Mike: “I was down on my luck, but then found people like Pine Street’s housing specialists that helped me back up.”

After living in Virginia and Baltimore, a job offer brought Mike and his family back to Massachusetts where they were originally from.

He and his wife separated, negotiating visitation rights for Mike to see his daughter. Soon thereafter, the company Mike was working at was sold. He found a new job, hired on as the mechanic at an old mill the owners wanted to bring back to life.

One day, due to shoddy equipment, there was a fatal electrical accident at the mill.

Mike became traumatized. Three months later, the factory abruptly closed. Mike turned to alcohol to deal with his PTSD, anxiety and depression. He began picking blueberries and selling them on the side of the road, scraping together money to buy alcohol.

“I was homeless in Fitchburg for eight years, living in a tent at The Rock,” he recalls.

“I stayed up there for a few years. Things were getting bad for me there between depression and my mental problems." Mike had a record with the local hospital for previous suicide attempts. "I checked myself into the hospital because I was feeling suicidal.”

After being discharged from the hospital, Mike made his way to Boston.

Bouncing around shelters and jobs, he spent a lot of time in Copley Square near the Boston Public Library.

Mike suffered from four slipped discs in his back, which caused the side of his body to go numb and create frequent foot injuries. He navigated the shelter system with a boot and a cane. Finally, he was able to get back surgery. Due to his medical situation, Mike became connected to specific housing resources.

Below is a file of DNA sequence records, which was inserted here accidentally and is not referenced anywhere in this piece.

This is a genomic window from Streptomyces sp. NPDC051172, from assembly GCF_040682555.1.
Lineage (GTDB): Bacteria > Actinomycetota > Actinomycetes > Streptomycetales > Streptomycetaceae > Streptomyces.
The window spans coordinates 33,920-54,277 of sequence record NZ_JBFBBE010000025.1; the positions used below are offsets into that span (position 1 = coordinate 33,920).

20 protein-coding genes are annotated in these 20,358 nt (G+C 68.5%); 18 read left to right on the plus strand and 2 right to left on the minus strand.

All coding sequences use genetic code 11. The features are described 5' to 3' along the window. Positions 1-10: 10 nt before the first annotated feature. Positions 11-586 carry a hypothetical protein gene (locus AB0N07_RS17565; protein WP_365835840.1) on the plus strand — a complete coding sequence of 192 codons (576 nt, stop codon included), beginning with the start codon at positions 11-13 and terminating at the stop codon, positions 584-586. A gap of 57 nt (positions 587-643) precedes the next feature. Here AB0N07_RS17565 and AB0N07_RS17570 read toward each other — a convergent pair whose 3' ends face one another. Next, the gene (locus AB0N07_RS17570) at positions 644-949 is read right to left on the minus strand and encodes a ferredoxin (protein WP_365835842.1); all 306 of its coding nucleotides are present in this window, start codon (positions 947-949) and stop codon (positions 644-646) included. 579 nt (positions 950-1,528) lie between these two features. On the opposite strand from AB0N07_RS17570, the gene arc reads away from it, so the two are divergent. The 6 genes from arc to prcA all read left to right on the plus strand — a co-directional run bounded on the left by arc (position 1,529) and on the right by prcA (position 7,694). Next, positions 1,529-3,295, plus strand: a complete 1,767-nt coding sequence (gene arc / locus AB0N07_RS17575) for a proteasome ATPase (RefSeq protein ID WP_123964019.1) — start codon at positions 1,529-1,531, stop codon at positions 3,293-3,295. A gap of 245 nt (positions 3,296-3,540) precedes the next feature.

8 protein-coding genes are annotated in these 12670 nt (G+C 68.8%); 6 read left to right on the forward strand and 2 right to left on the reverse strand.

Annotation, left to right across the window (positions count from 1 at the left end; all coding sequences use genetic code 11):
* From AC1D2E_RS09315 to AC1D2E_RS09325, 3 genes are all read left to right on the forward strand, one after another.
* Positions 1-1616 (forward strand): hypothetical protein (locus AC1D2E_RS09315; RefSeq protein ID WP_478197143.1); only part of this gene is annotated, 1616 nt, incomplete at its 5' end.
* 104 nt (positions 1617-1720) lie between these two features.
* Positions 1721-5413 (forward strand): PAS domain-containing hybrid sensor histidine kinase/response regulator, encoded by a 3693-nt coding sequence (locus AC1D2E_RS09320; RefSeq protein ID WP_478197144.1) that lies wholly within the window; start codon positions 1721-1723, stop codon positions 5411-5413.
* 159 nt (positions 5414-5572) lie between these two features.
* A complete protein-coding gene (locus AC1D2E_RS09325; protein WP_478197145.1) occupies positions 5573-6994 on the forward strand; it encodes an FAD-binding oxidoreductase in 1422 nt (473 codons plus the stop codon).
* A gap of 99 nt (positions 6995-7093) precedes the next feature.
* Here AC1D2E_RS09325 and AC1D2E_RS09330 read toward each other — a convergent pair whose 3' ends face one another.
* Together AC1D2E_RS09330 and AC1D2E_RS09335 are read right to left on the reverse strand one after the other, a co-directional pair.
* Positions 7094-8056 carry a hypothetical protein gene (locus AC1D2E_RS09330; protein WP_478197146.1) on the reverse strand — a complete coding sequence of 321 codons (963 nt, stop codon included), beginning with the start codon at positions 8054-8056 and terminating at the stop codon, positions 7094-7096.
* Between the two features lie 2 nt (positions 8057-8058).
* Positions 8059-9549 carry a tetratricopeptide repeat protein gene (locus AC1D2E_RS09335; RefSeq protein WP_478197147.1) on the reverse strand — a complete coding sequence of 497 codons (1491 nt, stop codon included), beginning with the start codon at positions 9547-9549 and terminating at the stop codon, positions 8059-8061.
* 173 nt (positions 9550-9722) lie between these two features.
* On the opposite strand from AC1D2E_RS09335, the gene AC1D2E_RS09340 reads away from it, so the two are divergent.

“One day, I found a piece of paper on my bed,” he recalls. “It said ‘you’ve been placed on the chronic list – please be here at a specific time’. So, I show up, they introduce me to Retha [a housing placement specialist], and that’s where things started to change.”

After two years in shelter, Mike found a place at Pine Street’s house on Green Street in Jamaica Plain. Before moving in, Mike made a vow to himself to maintain sobriety. “I made a promise to my counselors at Pine Street and my family, that once I got my own place, I’d get the help I need.” He went to detox and is now regularly seeing a therapist and psychologist.

“My hope for Mike is for him to someday move on to his own apartment when he’s ready. I want him to be happy, get a job and live his best life,” said Anjanette, his case manager at Green Street. “He’s a joy – he’s so positive, always smiling.”

Mike has been settling in, participating in community service and renewing his relationship with his daughter.

Mike smiles. “Since I’ve got my own place, I’m content. I was down on my luck, but then found people like Pine Street’s housing specialists that helped me back up.”